Yesterday I mentioned that Defense Distributed had announced the first handgun developed almost exclusive (the one exception is the nail that is used as a firing pin) on a 3D printer. Many people questioned if it would work or if it would explode into a million tiny plastic pieces, especially since the barrel was made of plastic. As it turns out the handgun worked pretty well:
On May 1st, Wilson assembled the 3D-printed pieces of his Liberator for the first time, and agreed to let a Forbes photographer take pictures of the unproven device. A day later, that gun was tested on a remote private shooting range an hour’s drive from Austin, Texas, whose exact location Wilson asked me not to reveal.
The verdict: it worked. The Liberator fired a standard .380 handgun round without visible damage, though it also misfired on another occasion when the firing pin failed to hit the primer cap in the loaded cartridge due a misalignment in the hammer body, resulting in an anti-climactic thunk.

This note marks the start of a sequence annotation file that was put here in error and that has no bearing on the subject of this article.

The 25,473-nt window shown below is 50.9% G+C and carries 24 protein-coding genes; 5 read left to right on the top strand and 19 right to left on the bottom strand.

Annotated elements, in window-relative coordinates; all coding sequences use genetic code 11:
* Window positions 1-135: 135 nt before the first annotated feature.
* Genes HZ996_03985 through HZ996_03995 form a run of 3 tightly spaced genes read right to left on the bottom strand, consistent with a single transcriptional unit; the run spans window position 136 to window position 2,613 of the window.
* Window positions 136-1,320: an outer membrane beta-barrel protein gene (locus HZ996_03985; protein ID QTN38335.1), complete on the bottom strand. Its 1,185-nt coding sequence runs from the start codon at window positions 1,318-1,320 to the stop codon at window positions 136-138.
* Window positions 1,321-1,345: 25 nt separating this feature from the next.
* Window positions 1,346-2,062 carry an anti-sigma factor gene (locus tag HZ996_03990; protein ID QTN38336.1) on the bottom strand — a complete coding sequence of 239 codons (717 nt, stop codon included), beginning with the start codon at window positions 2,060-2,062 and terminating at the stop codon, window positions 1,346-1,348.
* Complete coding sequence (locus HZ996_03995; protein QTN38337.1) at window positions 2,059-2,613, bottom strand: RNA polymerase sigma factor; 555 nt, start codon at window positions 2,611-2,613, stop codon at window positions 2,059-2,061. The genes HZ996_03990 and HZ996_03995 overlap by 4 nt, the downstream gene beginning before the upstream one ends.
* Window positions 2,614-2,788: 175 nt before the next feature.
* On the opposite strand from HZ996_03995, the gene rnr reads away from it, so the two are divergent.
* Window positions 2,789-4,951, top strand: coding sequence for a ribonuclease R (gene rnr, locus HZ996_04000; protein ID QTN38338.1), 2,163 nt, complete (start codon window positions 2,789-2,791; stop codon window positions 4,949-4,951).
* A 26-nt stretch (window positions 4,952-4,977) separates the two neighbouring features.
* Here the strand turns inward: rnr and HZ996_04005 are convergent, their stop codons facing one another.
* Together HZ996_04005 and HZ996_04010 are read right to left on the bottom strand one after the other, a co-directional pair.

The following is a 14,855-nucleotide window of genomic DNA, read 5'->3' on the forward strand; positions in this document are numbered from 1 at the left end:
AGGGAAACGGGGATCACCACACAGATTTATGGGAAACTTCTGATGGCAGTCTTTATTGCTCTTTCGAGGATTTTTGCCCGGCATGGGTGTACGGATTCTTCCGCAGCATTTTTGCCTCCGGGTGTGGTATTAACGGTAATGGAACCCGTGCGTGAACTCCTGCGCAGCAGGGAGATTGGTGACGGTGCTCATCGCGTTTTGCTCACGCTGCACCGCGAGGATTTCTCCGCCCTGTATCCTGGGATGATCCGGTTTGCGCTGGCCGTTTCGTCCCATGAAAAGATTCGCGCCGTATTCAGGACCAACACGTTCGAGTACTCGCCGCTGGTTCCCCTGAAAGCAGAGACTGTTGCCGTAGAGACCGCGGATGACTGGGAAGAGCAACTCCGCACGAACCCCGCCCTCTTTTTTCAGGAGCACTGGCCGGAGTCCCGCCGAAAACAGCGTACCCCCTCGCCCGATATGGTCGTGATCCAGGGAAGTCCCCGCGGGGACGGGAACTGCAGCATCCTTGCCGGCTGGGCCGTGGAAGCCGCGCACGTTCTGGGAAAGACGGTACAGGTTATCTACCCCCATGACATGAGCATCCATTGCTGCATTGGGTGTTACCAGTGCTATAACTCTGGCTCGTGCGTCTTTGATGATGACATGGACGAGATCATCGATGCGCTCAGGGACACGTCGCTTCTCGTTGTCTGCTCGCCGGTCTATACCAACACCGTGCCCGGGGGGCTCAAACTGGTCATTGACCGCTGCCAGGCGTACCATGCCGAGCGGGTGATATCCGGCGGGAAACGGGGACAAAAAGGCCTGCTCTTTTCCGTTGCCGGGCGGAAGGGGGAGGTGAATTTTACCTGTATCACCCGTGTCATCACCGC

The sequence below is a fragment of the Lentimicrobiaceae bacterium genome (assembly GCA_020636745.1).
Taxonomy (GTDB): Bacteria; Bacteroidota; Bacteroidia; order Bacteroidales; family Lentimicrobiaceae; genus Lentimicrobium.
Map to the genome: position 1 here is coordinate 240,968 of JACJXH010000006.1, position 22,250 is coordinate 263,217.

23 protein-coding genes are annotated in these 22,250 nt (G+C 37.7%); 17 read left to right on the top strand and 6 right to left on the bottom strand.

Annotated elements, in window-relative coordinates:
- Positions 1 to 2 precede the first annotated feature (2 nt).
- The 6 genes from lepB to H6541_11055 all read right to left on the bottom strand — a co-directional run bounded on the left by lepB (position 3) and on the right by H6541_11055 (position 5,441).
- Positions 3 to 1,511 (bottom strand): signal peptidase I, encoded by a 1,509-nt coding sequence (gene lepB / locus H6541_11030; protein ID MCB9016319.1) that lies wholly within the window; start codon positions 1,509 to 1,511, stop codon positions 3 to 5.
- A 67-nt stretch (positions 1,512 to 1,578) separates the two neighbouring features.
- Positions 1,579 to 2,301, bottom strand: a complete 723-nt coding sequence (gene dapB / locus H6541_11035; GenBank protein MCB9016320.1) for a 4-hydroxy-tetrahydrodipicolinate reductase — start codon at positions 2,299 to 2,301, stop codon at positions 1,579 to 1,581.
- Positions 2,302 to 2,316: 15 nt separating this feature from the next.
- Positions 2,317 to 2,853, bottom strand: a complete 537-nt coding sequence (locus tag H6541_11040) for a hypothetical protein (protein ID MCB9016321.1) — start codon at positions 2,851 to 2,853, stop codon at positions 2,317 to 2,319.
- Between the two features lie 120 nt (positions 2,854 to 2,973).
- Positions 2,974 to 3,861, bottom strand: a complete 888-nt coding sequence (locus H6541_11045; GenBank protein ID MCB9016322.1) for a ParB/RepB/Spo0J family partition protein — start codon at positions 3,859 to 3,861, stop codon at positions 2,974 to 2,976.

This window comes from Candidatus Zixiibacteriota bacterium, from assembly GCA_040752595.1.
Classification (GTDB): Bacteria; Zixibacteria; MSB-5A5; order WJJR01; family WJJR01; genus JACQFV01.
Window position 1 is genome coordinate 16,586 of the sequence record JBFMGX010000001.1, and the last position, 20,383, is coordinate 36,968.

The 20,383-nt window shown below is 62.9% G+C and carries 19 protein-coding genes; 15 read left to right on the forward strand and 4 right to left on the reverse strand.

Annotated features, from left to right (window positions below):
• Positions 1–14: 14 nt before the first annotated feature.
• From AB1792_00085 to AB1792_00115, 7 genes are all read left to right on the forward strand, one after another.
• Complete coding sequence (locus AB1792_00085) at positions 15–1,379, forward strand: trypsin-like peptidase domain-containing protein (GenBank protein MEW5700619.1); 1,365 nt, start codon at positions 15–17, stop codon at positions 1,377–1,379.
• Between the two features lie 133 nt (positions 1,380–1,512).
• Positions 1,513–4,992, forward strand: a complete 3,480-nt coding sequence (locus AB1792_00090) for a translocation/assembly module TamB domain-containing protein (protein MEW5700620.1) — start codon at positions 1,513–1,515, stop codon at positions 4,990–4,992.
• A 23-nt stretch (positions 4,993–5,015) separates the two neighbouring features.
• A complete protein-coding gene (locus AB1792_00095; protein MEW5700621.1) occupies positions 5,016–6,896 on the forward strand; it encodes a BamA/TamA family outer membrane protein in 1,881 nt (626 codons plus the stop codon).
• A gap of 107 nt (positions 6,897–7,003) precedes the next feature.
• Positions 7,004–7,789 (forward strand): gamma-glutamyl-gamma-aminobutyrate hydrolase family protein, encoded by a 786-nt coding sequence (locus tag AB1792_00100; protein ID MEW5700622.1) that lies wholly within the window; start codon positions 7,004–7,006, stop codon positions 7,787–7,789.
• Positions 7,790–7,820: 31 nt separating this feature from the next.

Here’s a video of the test firing:
It’s obvious by looking at the gun and hearing about the failure to fire that the firearm is a prototype but, considering how quickly Mr. Wilson has been advancing the art of manufacturing firearms on 3D printers, this design will likely evolve very quickly. I wouldn’t be surprised to see a reliable, albeit ugly, design capable of firing multiple rounds by the end of the year.